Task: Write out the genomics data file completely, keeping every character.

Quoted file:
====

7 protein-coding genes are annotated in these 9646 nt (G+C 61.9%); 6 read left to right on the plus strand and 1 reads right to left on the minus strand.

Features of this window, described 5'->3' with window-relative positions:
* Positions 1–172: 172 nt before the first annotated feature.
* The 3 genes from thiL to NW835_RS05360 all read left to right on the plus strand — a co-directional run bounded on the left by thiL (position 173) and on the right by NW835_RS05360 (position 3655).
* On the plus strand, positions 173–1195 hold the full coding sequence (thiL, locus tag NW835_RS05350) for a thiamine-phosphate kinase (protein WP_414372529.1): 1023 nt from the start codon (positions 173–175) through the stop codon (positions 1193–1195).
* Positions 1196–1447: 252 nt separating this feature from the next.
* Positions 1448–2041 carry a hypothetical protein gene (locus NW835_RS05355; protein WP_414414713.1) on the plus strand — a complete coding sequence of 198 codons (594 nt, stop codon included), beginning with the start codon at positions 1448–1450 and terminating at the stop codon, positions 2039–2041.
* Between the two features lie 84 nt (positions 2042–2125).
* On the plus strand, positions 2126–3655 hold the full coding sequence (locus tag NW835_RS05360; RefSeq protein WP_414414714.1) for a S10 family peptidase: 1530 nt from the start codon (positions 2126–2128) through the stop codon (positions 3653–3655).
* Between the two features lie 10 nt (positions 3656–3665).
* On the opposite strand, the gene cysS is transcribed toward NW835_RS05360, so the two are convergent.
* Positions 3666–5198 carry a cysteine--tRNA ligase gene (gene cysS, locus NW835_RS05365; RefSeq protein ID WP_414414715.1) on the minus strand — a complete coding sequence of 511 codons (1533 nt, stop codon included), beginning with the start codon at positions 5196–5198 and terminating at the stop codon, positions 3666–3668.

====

7 protein-coding genes are annotated in these 9646 nt (G+C 61.9%); 6 read left to right on the plus strand and 1 reads right to left on the minus strand.

Features of this window, described 5'->3' with window-relative positions:
* Positions 1–172: 172 nt before the first annotated feature.
* The 3 genes from thiL to NW835_RS05360 all read left to right on the plus strand — a co-directional run bounded on the left by thiL (position 173) and on the right by NW835_RS05360 (position 3655).
* On the plus strand, positions 173–1195 hold the full coding sequence (thiL, locus tag NW835_RS05350) for a thiamine-phosphate kinase (protein WP_414372529.1): 1023 nt from the start codon (positions 173–175) through the stop codon (positions 1193–1195).
* Positions 1196–1447: 252 nt separating this feature from the next.
* Positions 1448–2041 carry a hypothetical protein gene (locus NW835_RS05355; protein WP_414414713.1) on the plus strand — a complete coding sequence of 198 codons (594 nt, stop codon included), beginning with the start codon at positions 1448–1450 and terminating at the stop codon, positions 2039–2041.
* Between the two features lie 84 nt (positions 2042–2125).
* On the plus strand, positions 2126–3655 hold the full coding sequence (locus tag NW835_RS05360; RefSeq protein WP_414414714.1) for a S10 family peptidase: 1530 nt from the start codon (positions 2126–2128) through the stop codon (positions 3653–3655).
* Between the two features lie 10 nt (positions 3656–3665).
* On the opposite strand, the gene cysS is transcribed toward NW835_RS05360, so the two are convergent.
* Positions 3666–5198 carry a cysteine--tRNA ligase gene (gene cysS, locus NW835_RS05365; RefSeq protein ID WP_414414715.1) on the minus strand — a complete coding sequence of 511 codons (1533 nt, stop codon included), beginning with the start codon at positions 5196–5198 and terminating at the stop codon, positions 3666–3668.